1950 – Phyllis Van Hoorebeke 1951 – Mary Ethel Hammond 1953 – La Donna LeVault Harris 1954 – Elizabeth Roberts Meyers 1960 – Linda Robbins 1961 – Mary Eubanks Morefield 1962 – Beth Boyd Emerson 1963 – Karen Loman Reeves 1964 – Linda Jones Bowman 1965 – Wanda Curry 1966 – Shelia Cross Conner 1967 – Karen Basso Shurtz 1968 – Kathy West 1969 – Debbie Garascia 1970 – Kathy Stacey Wingo 1971 – Tresa Sulser Dame 1972 – Sheryl Darnell Wilson 1973 – Vickie Bates 1974 – Janice Hutson 1975 – Lee Ann Eubanks 1976 – Michelle Lovelady 1977 – Pam Smothers 1978 – Lisa Woll Muir 1979 – Tammy Jones 1980 – Sandy Pitchford Hicks 1981 – Marcia Pitchford 1982 – Shelia Dublo Lappin

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1983 – Tina Woll Bauman 1984 – Tammy Nutt 1985 – Tina Reichart 1986 – Angie Cook 1987 – Michelle Chamness 1988 – Tina Wright 1989 – Dana Dame 1990 –Carrie Palmowski 1991 – Trisha Smith 1992 – Jan Ray 1993 – Brandi Miller 1994 – Bobbie Nutt 1995 – Amie Petro 1996 – Amanda Zettler 1997 – Sara Shurtz 1998 – Breanna Hawk 1999 – Ginger Conner 2000 – Ranee Robinson 2001 – Megan Miller 2002 – Amanda Heine 2003 – Mallory Mallo Miller 2004 – Bethany Miller 2005 – Amber Queen 2006 – Kristen Wilson 2007 – Alyssa Laur 2008 – Conner Benedict

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JULY 8. 2008 By Jim Muir It might not have been love at first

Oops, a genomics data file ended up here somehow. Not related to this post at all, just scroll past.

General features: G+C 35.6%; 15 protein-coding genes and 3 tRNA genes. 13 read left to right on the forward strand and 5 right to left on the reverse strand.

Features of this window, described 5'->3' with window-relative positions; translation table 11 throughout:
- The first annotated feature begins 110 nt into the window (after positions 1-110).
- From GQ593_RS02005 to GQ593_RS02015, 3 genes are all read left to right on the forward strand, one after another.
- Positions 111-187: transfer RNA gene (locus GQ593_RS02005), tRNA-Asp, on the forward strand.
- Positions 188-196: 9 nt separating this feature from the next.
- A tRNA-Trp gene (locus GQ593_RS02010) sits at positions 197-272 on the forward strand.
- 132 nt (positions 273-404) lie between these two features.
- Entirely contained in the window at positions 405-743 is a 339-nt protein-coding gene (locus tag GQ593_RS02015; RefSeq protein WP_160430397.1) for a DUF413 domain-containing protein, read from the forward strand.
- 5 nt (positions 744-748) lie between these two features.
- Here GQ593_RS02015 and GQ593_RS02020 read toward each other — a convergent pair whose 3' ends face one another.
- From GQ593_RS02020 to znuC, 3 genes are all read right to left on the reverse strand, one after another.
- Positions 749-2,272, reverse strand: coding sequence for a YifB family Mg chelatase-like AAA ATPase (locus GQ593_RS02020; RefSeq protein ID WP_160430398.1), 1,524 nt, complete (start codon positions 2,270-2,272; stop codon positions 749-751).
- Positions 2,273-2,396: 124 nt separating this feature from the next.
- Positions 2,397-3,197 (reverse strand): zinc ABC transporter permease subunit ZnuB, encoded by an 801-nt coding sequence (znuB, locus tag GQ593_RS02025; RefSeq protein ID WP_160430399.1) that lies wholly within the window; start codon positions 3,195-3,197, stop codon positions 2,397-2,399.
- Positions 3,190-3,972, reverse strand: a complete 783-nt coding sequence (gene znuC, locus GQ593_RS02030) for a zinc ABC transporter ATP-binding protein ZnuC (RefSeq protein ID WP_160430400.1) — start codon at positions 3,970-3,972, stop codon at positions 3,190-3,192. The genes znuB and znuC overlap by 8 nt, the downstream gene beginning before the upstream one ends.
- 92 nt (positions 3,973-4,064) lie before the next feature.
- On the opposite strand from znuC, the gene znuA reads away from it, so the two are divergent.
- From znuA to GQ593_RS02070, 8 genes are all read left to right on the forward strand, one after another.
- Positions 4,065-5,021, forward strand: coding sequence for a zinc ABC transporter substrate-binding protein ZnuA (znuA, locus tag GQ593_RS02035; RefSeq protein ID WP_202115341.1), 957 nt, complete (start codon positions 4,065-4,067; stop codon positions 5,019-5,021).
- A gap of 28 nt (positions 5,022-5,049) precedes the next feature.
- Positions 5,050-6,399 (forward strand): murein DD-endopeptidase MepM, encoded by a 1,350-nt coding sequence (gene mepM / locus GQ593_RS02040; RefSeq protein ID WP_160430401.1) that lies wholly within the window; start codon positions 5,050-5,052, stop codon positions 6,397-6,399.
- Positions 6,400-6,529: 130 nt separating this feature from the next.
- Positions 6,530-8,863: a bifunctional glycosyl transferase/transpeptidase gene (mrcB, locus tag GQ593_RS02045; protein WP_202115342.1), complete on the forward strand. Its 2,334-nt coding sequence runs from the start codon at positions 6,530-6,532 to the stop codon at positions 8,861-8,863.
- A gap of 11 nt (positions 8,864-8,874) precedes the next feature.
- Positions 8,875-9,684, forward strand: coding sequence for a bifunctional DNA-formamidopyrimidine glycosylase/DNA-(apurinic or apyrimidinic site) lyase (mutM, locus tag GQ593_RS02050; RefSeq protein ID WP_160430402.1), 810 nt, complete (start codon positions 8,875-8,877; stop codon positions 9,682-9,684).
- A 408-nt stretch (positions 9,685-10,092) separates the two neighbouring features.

sight, but it’s definitely love.

As part of the 1978 Sesser Homecoming 5-year-old David Bates and 4-year-old Audra Wangler strolled down the center aisle as part of the queen’s court. The Sesser youngsters, who were part of an adorable group vying for prince and princess that year, couldn’t have known on that warm June night that 22 years later on a July night they’d be strolling down the aisle together again. However, that July 8, 2000 walk down the aisle holds much more significance – it was their wedding day. Looking through old photos the Sesser couple realized that they had both been a part of the 1978 Homecoming coronation. According to Audra, even though she and David never dated in high school they always seemed to end up in pictures together – perhaps an omen of things to come. “We were just good friends and sort